Post-exoticism resonated with what I found compelling in Sebald. Volodine’s vision, realized in his novels and elucidated in theoretical terms, amounts to:

  • Une littérature de l’ailleurs, venue d’aileurs, allant vers l’ailleurs
  • Une littérature internationaliste, cosmopolite, dont la mémoire plonge les racines dans les tragédies du XXe siecle, les guerres, les révolutions, les génocides et les défaites du XXe siecle
  • Une littérature étrangere écrite en francais
  • Une littérature qui mêle indissolublement l’onirique et le politique
  • Une littérature des poubelles, en rupture avec la littérature officielle
  • Une littérature carcérale de la rumination, de la déviance mental et de l’échec
  • Un édifice romanesque qui a surtout a voir avec le chamanisme, avec une variante bolchevique de chamanisme (387)

From Volodine, Antoine. ‘A la frange du réel.’ In Défense et illustration du post-exotisme en vingt lecons (vlb, 2008).

Translation: post-exoticism is:

  • a literature of elsewhere, arriving from, departing from elsewhere;
  • an internationalist, cosmopolitan literature whose memory is rooted in 20th-century tragedies, wars, revolutions, genocides, defeats;
  • a foreign literature written in French;
  • a literature where  the dream-like and the political are seamlessly joined
  • trashcan literature, opposed to ‘official’ literature(s)
  • an imprisoned, ruminatory literature, of pyschopathology and failure
  • a novelistic structure closely tied to shamanism, especially a Bolshevik variant of shamanism.

Elsewhere: a cabal of prisoners secretly circulating texts, working to overcome the isolation imposed on them.

The proposal I wrote in anticipation of my research paper was lucid, engaged, clear, direct, promising. But as I researched and wrote my paper, and continued to over-research it, my focus was exploded and irreversibly lost. In the end I tried to stay close to Sebald’s text. But at times, for whole months, I felt I needed to write lengthy theoretical contextualizations and justifications for why I was talking about post-exoticism, a term that I was never comfortable with, because its sense was split.

On the one hand, Volodine and his elucidation of post-exoticism; on the other hand, a non-literary but totally contemporary post-exoticism, related to the breaking up of empires, the acceleration of travel, and the end of an era during which romantics like Pierre Loti, Paul Gauguin, Victor Segalen, and Jean-Léon Gérôme, and a whole host of other European artists, were able to see in other cultures a difference which they found attractive, sometimes repelling, and that they patronized and acted condescendingly towards. (Edward Said’s historical work on Orientalism is what I’m talking about here; in a post-exotic era, Orientalism and exoticism are not done away with, but their historical contours are entirely changed.) I’d also read exoticists like Loti and was aware of Victor Segalen (his law regarding the attractions of human diversity, expounded in his posthumously published Essai sur l’exotisme (1978)) from having reading Baudrillard’s books, where he  refers repeatedly to Segalen and exoticism.

The first problem, which I could not circumvent must have been establishing a stable relation between exoticism and post-exoticism.

Ambros Adelwarth in Sebald's The Emigrants

An antique photo-studio portrait included in the German edition of W.G. Sebald’s The Emigrants (1992), depicting the narrator’s great-uncle Ambros Adelwarth.

I couldn’t even define the type of exoticism that I was seeing in Sebald, it was too variegated and broad and heterogeneous.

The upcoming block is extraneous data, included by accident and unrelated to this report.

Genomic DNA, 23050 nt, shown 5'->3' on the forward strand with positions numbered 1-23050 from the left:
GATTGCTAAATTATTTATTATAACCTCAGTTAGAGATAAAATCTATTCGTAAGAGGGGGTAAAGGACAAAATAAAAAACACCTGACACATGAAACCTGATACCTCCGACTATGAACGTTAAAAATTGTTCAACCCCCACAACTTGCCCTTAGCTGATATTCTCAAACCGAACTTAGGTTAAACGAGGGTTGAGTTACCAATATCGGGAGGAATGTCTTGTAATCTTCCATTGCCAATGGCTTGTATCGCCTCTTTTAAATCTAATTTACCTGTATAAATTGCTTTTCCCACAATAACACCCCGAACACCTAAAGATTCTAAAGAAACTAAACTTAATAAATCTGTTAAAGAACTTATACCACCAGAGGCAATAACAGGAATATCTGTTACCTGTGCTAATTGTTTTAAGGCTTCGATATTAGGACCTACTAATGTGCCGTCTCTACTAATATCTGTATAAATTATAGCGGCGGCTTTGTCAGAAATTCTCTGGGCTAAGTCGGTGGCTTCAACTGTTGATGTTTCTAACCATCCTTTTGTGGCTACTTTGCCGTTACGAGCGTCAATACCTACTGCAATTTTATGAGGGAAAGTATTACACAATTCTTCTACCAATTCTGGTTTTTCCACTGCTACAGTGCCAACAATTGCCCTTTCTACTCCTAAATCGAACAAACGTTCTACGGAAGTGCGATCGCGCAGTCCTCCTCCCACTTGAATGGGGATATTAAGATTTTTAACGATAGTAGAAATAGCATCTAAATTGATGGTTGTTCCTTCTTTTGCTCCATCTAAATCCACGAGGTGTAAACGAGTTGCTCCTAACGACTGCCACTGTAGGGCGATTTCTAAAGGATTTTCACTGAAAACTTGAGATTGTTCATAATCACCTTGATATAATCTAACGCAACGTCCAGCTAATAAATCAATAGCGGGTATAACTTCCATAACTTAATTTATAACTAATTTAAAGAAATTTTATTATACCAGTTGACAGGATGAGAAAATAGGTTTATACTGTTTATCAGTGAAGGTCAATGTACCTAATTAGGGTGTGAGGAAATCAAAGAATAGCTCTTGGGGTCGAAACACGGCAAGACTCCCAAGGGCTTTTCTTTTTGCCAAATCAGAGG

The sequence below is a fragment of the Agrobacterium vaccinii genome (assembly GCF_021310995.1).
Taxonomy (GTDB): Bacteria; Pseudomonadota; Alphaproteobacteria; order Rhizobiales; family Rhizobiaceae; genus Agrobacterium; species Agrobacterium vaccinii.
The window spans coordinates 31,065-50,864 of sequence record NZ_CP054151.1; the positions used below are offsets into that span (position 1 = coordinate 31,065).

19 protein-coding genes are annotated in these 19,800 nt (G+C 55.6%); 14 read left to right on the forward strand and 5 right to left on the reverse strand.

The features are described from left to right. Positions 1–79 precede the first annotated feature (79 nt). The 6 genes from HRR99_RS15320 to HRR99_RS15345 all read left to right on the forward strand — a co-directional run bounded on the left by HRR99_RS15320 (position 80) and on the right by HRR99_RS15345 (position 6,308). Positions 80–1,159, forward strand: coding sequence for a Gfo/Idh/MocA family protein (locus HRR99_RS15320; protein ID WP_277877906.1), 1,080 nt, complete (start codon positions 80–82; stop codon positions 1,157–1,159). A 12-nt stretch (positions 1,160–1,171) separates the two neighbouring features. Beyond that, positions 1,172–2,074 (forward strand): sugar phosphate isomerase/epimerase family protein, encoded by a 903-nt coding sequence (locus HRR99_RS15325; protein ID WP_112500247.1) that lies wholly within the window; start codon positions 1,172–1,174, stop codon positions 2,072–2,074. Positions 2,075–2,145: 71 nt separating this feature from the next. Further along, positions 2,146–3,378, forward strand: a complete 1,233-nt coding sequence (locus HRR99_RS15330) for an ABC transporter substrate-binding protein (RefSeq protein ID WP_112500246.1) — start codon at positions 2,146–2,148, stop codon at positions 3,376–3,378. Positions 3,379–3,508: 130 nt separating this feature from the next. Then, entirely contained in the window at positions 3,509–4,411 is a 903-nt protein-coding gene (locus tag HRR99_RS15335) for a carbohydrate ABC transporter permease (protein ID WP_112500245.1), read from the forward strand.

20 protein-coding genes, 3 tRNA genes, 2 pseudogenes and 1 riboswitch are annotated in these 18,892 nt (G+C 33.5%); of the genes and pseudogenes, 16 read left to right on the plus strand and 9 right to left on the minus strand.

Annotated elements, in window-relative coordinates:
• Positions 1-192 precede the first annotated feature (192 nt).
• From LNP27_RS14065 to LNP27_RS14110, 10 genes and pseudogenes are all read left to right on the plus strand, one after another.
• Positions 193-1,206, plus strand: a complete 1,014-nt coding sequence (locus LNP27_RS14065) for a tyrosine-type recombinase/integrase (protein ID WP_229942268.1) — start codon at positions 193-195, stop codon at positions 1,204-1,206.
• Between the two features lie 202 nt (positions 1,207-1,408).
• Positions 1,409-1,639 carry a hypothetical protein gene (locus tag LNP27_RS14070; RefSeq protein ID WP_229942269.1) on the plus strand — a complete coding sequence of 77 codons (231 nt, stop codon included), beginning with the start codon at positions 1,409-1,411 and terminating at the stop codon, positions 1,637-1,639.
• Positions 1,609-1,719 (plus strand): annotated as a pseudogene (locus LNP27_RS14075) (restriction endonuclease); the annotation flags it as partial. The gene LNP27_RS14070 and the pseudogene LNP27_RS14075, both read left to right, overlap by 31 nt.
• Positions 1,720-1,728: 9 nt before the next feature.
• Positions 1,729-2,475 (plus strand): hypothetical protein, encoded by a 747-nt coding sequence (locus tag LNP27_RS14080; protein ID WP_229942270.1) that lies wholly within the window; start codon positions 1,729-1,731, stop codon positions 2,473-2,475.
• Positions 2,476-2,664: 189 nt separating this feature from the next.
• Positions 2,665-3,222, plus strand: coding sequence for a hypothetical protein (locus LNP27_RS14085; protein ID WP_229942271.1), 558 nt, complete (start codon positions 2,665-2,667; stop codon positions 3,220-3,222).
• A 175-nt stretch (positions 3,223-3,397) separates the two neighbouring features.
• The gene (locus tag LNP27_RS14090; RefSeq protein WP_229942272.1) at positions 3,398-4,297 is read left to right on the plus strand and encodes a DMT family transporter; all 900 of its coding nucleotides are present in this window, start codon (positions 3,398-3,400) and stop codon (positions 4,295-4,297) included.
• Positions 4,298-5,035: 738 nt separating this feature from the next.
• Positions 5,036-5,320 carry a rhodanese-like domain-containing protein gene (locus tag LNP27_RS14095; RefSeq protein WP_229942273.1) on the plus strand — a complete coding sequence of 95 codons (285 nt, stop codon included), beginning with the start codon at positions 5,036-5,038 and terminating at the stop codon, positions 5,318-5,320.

Even now I can read in my notebook the organisational sketches I was making in 2009, but I can’t create true order out of them:


a) the collection (museum)

b) monumental architecture (inadvertent; neglect, disuse, decay…) (cf. The Eyes of the Skin; The Architectural Uncanny, Anthony Vidler)

c) tourist narrators

d) Jews, gypsies, circus performers

e) resort culture

f) ‘overheated, deterritorialized animals’ (cf. On Creaturely Life, Eric Santner)

g) formal syntax (syntactical)

h) Obsolete Objects in the Literary Imagination: Ruins, Relics, Rarities, Rubbish, Uninhabited Places, and Hidden Treasures. (Yale P, 2006.)

The problem was, I couldn’t describe the exoticist tropology at work in Sebald’s prose, because I wanted to read all five of his books–his entire ‘creative’ output– as if it were a single thing. This would have left no time for ‘close reading’ and it would have been abstracted from the individual context of any single book. But I felt a coherent exoticist strategy, complete with post-exoticist gesturing, was there; a coherent preoccupation with and nostalgic yearning for the historical ‘exotic,’ itself complicated by the knowledge that this was at best an impossible fantasy. Perhaps I ought to have chosen just one (or two) types of exoticism and pursued it as far as I could. But I could not relinquish my commitment to some larger, more elusive totality that always remained just beyond my conceptual, organisational grasp.

It was almost ironic that I discovered such excellent books on exoticism just as the time I had left to trim up my drafts was drawing to a close:

‘The phenomenon of the human zoo illuminates an interdependence, similar to that discussed and popularized by Edward Said in Orientalism (1978), between science, spectacle and colonial power’ (Forsdick 378).

‘Populations put on display were depicted in a variety of forms, ranging from posters t illustrated programmes, from postcards (reproduced and translated into several languages to early films, from amateur photographs to the front pages of newspapers. Visitors, readers and spectators would be fascinated by these human subjects, while at the same time being convinced by them of the ‘racial hierarchies’ central to the contemporary context of colonial expansion.’ (‘Human Zoos: The Greatest Exotic Shows in the West,’ illustration pages).

Some Sources:

Barthes, Roland. 1982. A Barthes Reader. Ed. Susan Sontag. Hill and Wang.

Baudrillard, Jean. ‘Radical Exoticism.’ Transparency of Evil. Verso.

Blanchard, Pascal, Bancel, Nicolas, Boëtsch, Gilles,  Deroo, Éric, and Lemaire, Sandrine . ‘Human Zoos: The Greatest Exotic Shows in the West.’ By 1-49.

Camus, Audrey. Her winter 2008 graduate seminar on the work of Volodine, Eric Chevillard and Pierre Senges.

Feynman, Richard. 1966. ‘The Development of the Space-Time View of Quantum Electrodynamics.’ Science 153 (3737): 699-708.

Loti, Pierre. Aziyadé. 1880s?

Obsolete Objects in the Literary Imagination: Ruins, Relics, Rarities, Rubbish, Uninhabited Places, and Hidden Treasures. (Yale P, 2006.)

Segalen, Victor. ‘Essay on Diversity.’